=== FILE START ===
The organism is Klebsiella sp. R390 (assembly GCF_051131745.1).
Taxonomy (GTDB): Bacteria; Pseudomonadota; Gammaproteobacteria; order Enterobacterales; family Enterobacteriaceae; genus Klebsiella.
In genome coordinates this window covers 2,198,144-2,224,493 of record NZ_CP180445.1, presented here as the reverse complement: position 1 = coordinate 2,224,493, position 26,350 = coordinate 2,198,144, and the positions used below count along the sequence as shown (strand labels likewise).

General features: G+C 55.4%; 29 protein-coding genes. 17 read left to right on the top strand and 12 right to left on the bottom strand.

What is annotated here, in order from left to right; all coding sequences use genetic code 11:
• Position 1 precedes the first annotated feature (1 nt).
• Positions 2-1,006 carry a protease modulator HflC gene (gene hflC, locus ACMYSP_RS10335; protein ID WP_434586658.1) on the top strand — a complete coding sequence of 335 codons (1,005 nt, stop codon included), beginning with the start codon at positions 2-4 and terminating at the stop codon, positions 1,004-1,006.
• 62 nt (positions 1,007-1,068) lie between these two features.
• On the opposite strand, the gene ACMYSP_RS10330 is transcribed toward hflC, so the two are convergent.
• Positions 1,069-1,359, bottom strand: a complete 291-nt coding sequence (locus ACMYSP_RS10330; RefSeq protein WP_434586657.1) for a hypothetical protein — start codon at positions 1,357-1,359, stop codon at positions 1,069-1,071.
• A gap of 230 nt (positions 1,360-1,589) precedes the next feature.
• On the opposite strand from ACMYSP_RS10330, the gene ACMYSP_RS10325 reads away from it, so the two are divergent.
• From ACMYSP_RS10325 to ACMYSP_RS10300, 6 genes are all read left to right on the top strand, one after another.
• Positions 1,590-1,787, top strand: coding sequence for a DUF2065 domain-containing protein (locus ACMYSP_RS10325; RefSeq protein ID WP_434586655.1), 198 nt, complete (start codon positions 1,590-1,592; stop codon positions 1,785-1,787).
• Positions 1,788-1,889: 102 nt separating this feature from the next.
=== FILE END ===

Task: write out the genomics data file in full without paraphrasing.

The organism is Klebsiella sp. R390 (assembly GCF_051131745.1).
Taxonomy (GTDB): Bacteria; Pseudomonadota; Gammaproteobacteria; order Enterobacterales; family Enterobacteriaceae; genus Klebsiella.
In genome coordinates this window covers 2,198,144-2,224,493 of record NZ_CP180445.1, presented here as the reverse complement: position 1 = coordinate 2,224,493, position 26,350 = coordinate 2,198,144, and the positions used below count along the sequence as shown (strand labels likewise).

General features: G+C 55.4%; 29 protein-coding genes. 17 read left to right on the top strand and 12 right to left on the bottom strand.

What is annotated here, in order from left to right; all coding sequences use genetic code 11:
• Position 1 precedes the first annotated feature (1 nt).
• Positions 2-1,006 carry a protease modulator HflC gene (gene hflC, locus ACMYSP_RS10335; protein ID WP_434586658.1) on the top strand — a complete coding sequence of 335 codons (1,005 nt, stop codon included), beginning with the start codon at positions 2-4 and terminating at the stop codon, positions 1,004-1,006.
• 62 nt (positions 1,007-1,068) lie between these two features.
• On the opposite strand, the gene ACMYSP_RS10330 is transcribed toward hflC, so the two are convergent.
• Positions 1,069-1,359, bottom strand: a complete 291-nt coding sequence (locus ACMYSP_RS10330; RefSeq protein WP_434586657.1) for a hypothetical protein — start codon at positions 1,357-1,359, stop codon at positions 1,069-1,071.
• A gap of 230 nt (positions 1,360-1,589) precedes the next feature.
• On the opposite strand from ACMYSP_RS10330, the gene ACMYSP_RS10325 reads away from it, so the two are divergent.
• From ACMYSP_RS10325 to ACMYSP_RS10300, 6 genes are all read left to right on the top strand, one after another.
• Positions 1,590-1,787, top strand: coding sequence for a DUF2065 domain-containing protein (locus ACMYSP_RS10325; RefSeq protein ID WP_434586655.1), 198 nt, complete (start codon positions 1,590-1,592; stop codon positions 1,785-1,787).
• Positions 1,788-1,889: 102 nt separating this feature from the next.